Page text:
The LTER experiment in Yatir forest, established at 2010, was aimed to test the effects of stand density and livestock grazing on tree performance and forest dynamics.


History of site:

The first trees were planted in 1960s-1970s by the Jewish National Fund (JNF/קק”ל). It is named after an ancient Levite city within its territory, Yatir (Book of Joshua 21:13-14). Millions of trees have been planted, mostly coniferous trees – Aleppo Pine and Cypress, but also some broad-leafed trees, e.g. Eucalyptus and Acacia, as well as vineyards and various shrubs, and the forest is still being extended through JNF plantations as of 2016. Yatir Forest has changed the arid landscape of the northern Negev, halting the desertification on the heights northeast of Beersheba. On relatively flat terrain of even trees’ age and within ~0.5 km from the permanent research flux tower, fifteen plots of 0.5 ha were defined (70×70 m or 50×110 m), with a buffer zone of 15 m from each side of the quadrilateral to limit external impacts (Fig. S1). During 2009 the plots were thinned to form three stand density levels; five plots remained unthinned to simulate the average 300 trees ha-1 density level of the forest, five plots were thinned into a moderate density of 200 trees ha-1 and five plots were thinned into a low density of 100 trees ha-1. In 2010-2011, each plot was divided into two (0.25 ha each) to examine the grazing effect; One part of the plot was fenced to exclude the entrance of grazers, and the second part remained accessible. Two parallel 30×4 m transects were defined in each part of the plot, facing east to west. Along these transects, annual measurement surveys are performed.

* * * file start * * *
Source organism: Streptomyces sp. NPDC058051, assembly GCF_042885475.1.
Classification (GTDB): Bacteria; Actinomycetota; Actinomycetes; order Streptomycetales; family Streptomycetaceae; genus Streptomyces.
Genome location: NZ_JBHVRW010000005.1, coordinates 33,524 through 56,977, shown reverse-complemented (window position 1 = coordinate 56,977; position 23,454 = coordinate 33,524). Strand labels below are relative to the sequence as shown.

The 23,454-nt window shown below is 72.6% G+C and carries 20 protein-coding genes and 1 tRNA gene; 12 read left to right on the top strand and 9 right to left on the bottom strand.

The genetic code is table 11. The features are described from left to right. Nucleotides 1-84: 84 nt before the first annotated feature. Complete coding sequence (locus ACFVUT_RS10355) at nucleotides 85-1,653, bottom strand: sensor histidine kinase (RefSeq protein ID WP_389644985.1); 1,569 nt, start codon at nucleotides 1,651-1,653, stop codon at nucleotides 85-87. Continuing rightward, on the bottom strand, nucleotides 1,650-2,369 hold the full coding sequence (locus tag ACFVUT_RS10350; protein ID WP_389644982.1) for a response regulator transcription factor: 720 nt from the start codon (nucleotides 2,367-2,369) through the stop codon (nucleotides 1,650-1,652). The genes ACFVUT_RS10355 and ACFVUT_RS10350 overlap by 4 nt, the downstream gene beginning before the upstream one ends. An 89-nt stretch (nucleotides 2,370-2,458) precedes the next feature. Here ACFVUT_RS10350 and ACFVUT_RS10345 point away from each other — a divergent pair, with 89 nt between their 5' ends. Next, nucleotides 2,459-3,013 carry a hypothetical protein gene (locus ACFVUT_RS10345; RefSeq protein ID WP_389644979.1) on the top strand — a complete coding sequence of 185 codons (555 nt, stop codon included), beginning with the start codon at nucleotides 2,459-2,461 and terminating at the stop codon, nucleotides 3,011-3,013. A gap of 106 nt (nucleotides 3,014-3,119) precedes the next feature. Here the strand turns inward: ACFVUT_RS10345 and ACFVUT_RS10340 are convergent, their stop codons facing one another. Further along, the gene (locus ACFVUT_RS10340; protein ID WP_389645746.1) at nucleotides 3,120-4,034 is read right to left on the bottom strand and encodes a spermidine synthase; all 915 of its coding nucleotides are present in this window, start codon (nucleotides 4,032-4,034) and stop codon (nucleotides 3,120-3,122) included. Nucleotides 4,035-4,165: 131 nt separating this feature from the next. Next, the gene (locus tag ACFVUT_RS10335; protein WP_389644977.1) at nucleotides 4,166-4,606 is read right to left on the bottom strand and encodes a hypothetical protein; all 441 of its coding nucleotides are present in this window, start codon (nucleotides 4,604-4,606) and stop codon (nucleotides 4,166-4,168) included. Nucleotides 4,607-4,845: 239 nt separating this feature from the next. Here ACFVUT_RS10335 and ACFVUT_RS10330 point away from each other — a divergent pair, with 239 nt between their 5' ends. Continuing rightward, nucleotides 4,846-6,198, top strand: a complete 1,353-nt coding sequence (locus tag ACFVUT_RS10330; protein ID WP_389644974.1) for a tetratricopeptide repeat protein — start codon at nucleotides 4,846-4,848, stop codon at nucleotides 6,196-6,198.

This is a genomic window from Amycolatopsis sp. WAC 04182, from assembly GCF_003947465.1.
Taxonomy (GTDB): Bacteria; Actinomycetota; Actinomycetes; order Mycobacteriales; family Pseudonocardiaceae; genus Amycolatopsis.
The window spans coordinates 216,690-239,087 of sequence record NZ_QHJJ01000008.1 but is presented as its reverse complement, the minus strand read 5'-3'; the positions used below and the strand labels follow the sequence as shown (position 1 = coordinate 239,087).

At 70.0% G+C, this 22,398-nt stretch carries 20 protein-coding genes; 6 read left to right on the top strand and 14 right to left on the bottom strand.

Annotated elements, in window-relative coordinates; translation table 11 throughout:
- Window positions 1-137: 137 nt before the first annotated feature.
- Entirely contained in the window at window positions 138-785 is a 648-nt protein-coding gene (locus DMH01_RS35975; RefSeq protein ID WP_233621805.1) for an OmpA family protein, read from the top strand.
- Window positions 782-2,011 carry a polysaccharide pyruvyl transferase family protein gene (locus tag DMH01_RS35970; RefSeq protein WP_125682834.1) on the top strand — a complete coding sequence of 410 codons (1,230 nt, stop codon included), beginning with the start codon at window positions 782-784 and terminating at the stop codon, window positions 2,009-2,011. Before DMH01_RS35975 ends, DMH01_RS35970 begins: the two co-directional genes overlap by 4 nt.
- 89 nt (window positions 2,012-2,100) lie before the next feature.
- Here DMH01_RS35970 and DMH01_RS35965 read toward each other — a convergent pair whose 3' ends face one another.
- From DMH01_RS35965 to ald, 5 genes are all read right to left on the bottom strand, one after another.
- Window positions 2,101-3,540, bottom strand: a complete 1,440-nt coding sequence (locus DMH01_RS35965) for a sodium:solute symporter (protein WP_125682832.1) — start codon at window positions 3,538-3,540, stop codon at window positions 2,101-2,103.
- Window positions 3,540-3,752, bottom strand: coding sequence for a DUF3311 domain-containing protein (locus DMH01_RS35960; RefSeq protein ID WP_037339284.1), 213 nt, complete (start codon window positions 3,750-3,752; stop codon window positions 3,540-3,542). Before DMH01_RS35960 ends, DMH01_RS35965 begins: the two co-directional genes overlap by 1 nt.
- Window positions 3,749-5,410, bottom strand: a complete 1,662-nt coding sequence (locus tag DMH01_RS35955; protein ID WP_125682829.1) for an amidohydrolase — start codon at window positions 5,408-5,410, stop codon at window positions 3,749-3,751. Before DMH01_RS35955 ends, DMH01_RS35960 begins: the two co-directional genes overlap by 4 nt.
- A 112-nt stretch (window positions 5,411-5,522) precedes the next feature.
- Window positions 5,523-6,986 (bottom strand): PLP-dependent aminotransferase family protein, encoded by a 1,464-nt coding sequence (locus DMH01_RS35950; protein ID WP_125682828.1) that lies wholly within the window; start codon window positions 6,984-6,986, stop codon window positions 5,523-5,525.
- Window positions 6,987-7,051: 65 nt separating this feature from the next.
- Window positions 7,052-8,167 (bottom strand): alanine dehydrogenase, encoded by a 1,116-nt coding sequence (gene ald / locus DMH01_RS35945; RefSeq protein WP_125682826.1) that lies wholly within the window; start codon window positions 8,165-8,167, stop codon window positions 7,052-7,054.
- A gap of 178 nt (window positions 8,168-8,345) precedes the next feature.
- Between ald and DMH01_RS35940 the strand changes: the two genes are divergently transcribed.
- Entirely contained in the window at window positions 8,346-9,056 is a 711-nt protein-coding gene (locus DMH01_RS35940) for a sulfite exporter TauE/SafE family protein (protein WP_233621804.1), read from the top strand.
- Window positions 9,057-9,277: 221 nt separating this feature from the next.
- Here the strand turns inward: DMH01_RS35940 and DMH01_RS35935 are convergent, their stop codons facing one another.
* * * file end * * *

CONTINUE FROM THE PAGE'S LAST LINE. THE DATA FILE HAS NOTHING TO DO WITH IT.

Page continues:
Monitored parameters:

For major parameters measured at the Yair research station, reported according to the eLTER standard, please see the attached Excel sheet. Parameters monitored regularly at the LTER experiment are:

Radial pine stem growth

Annual pine needle growth

Leaf area index

Pine fine root production

Pine germination, seedling survival and growth

Annual grass biomass production

Understory woody plant cover

Soil moisture and water potential


Publications specific for the Yatir LTER experiment:

  • Pozner, E., Bar-On, P., Livne-Luzon, S., Moran, U., Tsamir-Rimon, M., Dener, E., … & Klein, T. (2022). A hidden mechanism of forest loss under climate change: The role of drought in eliminating forest regeneration at the edge of its distribution. Forest Ecology and Management506, 119966.
  • Tsamir, M., Gottlieb, S., Preisler, Y., Rotenberg, E., Tatarinov, F., Yakir, D., … & Klein, T. (2019). Stand density effects on carbon and water fluxes in a semi-arid forest, from leaf to stand-scale. Forest Ecology and Management453, 117573.